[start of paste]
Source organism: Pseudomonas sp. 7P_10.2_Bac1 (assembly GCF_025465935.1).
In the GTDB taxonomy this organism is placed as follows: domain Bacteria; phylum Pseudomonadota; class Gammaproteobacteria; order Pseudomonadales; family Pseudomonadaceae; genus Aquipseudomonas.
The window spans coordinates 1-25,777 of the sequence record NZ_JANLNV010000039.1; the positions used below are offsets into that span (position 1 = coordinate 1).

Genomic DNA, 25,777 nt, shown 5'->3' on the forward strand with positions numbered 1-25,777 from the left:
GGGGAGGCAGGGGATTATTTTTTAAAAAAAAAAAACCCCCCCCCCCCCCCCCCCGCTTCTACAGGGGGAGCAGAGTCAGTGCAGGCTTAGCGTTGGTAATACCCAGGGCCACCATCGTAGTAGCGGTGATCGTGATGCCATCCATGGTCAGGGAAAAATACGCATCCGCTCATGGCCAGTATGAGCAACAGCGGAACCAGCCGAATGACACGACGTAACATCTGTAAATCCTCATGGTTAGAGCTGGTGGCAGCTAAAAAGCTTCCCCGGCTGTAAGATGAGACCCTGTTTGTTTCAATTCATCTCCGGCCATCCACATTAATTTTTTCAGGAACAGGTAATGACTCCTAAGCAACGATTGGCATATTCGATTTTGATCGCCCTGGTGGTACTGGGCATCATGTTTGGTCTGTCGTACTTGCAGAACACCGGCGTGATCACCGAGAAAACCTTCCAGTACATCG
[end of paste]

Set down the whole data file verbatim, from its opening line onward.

Source organism: Pseudomonas sp. 7P_10.2_Bac1 (assembly GCF_025465935.1).
In the GTDB taxonomy this organism is placed as follows: domain Bacteria; phylum Pseudomonadota; class Gammaproteobacteria; order Pseudomonadales; family Pseudomonadaceae; genus Aquipseudomonas.
The window spans coordinates 1-25,777 of the sequence record NZ_JANLNV010000039.1; the positions used below are offsets into that span (position 1 = coordinate 1).

Genomic DNA, 25,777 nt, shown 5'->3' on the forward strand with positions numbered 1-25,777 from the left:
GGGGAGGCAGGGGATTATTTTTTAAAAAAAAAAAACCCCCCCCCCCCCCCCCCCGCTTCTACAGGGGGAGCAGAGTCAGTGCAGGCTTAGCGTTGGTAATACCCAGGGCCACCATCGTAGTAGCGGTGATCGTGATGCCATCCATGGTCAGGGAAAAATACGCATCCGCTCATGGCCAGTATGAGCAACAGCGGAACCAGCCGAATGACACGACGTAACATCTGTAAATCCTCATGGTTAGAGCTGGTGGCAGCTAAAAAGCTTCCCCGGCTGTAAGATGAGACCCTGTTTGTTTCAATTCATCTCCGGCCATCCACATTAATTTTTTCAGGAACAGGTAATGACTCCTAAGCAACGATTGGCATATTCGATTTTGATCGCCCTGGTGGTACTGGGCATCATGTTTGGTCTGTCGTACTTGCAGAACACCGGCGTGATCACCGAGAAAACCTTCCAGTACATCG